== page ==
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Urology/Prostate Issues


QUESTION: How are most prostate problems detected? What cancer symptoms would there be? Other than urination troubles how is over enlarged prostate detected? What other issues are there? And lastly in the case of enlarged prostate how does one reduce its size other than avatart?

ANSWER: James:

Lots of good questions  Here goes:

Prostate problems are usually detected by urinary complaints from the patient such as weak stream, frequency, urgency, nocturia and similar symptoms.  A digital rectal exam can confirm enlargement or inflammation.  We can also check the urinary stream with a flowmeter and the bladder residual urine with an ultrasound scanner.  In some cases, a direct look through the prostate into the bladder is needed (cystoscopy).

There are no symptoms specific for prostate cancer.

The digital rectal exam can estimate prostate size even without urinary symptoms.

The only known ways to reduce prostate size are Avodart (dutasteride), Proscar (finasteride) or surgery.

---------- FOLLOW-UP ----------

QUESTION: Well the reason I ask about treatments for oversized prostate is because I think I may have issues with mine, and for 10 days I was on Propecia for hair loss which I'm told is similar to Avodart, and it only gave me suicidal thoughts.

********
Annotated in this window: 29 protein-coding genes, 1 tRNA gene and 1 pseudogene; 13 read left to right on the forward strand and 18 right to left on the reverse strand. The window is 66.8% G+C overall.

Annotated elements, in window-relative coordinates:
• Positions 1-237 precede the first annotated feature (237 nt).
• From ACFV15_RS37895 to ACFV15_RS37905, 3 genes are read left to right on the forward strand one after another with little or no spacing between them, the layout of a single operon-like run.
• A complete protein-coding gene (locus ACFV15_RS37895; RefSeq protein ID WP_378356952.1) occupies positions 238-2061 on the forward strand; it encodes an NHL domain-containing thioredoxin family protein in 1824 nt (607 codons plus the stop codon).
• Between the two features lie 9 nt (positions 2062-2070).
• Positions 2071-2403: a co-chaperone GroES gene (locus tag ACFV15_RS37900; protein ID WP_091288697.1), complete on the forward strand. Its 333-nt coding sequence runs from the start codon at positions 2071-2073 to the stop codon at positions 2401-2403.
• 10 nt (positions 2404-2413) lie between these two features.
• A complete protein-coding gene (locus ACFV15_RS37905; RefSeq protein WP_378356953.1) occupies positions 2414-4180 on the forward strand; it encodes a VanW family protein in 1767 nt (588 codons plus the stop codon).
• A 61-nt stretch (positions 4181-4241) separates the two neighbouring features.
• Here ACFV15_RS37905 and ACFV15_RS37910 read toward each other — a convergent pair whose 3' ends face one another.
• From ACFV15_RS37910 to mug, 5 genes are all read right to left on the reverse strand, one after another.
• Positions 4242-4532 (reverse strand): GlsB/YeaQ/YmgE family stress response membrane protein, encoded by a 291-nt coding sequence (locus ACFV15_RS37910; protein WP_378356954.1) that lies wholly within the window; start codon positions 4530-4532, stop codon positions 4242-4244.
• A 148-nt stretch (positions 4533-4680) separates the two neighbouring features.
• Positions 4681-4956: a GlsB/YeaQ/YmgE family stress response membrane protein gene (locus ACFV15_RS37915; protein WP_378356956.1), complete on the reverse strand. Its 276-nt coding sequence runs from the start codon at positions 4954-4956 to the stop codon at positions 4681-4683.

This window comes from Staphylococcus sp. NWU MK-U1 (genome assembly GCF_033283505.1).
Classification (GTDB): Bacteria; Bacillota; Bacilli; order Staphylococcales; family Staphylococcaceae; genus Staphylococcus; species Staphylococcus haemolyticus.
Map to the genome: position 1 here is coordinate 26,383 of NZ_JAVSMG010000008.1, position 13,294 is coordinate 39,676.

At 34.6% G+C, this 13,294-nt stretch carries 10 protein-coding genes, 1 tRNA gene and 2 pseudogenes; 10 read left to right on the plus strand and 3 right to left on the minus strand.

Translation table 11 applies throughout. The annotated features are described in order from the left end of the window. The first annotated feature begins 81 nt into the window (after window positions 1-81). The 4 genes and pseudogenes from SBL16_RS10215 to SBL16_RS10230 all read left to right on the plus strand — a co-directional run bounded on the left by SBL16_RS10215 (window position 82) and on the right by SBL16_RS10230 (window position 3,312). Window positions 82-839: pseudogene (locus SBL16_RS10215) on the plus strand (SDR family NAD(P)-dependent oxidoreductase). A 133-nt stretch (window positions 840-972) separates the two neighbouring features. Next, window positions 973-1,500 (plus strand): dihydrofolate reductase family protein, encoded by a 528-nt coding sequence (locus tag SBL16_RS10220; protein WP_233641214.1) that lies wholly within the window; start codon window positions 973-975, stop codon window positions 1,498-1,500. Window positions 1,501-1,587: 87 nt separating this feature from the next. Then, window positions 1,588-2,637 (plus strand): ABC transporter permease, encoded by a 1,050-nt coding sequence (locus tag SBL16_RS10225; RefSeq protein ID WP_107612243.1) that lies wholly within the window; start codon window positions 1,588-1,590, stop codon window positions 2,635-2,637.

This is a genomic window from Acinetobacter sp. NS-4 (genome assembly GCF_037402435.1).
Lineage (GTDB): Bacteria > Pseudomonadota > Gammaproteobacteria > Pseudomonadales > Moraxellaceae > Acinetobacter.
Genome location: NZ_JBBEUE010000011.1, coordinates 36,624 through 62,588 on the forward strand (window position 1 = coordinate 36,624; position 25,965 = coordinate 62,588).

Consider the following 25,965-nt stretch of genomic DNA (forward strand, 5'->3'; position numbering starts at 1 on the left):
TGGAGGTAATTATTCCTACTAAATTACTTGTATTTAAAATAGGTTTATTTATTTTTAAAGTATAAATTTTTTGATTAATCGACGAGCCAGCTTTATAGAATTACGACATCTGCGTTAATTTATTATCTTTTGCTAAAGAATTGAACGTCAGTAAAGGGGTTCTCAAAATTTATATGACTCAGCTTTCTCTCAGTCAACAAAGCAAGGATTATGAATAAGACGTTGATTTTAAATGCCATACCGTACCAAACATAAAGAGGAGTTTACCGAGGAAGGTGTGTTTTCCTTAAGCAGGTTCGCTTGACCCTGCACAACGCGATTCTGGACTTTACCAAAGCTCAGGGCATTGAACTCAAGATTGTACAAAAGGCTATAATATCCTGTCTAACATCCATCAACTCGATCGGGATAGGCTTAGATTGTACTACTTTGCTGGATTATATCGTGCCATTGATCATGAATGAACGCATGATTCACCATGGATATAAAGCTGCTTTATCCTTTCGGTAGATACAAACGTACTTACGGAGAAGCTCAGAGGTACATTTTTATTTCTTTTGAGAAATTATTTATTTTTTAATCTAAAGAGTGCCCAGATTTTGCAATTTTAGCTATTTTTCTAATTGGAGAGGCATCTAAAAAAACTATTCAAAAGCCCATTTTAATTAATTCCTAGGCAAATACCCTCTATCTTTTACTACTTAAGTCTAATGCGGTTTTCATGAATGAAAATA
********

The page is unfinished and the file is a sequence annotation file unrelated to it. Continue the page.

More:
Propecia is a very low dose of finasteride which is similar, but not identical, to dutasteride (Avodart).  The dosage is not sufficient to affect the prostate and if it didn't agree with you, you should probably avoid it.

If you think you have issues with an enlarged prostate, talk to your physician or consult urology.


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Stephen W. Leslie, MD


Questions concerning erectile dysfunction, kidney stones and prostate disorders including prostate cancer. I have a special interest in kidney stone disease prevention.


Full time practicing urologist with 30 years experience. Associate Professor of Surgery and Chief of Urology at Creighton University Medical Center. Editor in Chief of eMedicine Urology internet textbook. Author of only NIH approved book written for patients by a urologist on the subject of kidney stones "The Kidney Stones Handbook". Inventor of the "Parachute" and "Escape" kidney stone baskets and the "Calculus" stone prevention analysis computer program.

American Urological Association, Ohio State Medical Association, Sexual Medicine Society

Men's Health, Journal of Urology, Urology, Healthwatch Magazine, Emergency Medicine Monthly, eMedicine, "The Kidney Stones Handbook", and numerous articles in various newspapers. He is also the editor of the Urology Board Review by McGraw-Hill used by urologists to study for their Board Certification Examinations.

Graduate of New York Medical College with residencies completed at Metropolitan Hospital New York, Albany Medical Center and University of Wisconsin-Madison.

Awards and Honors
Thirlby Award of the American Urological Association. Rated as one the country's Best Urologists by the Independent Consumer's Research Institute

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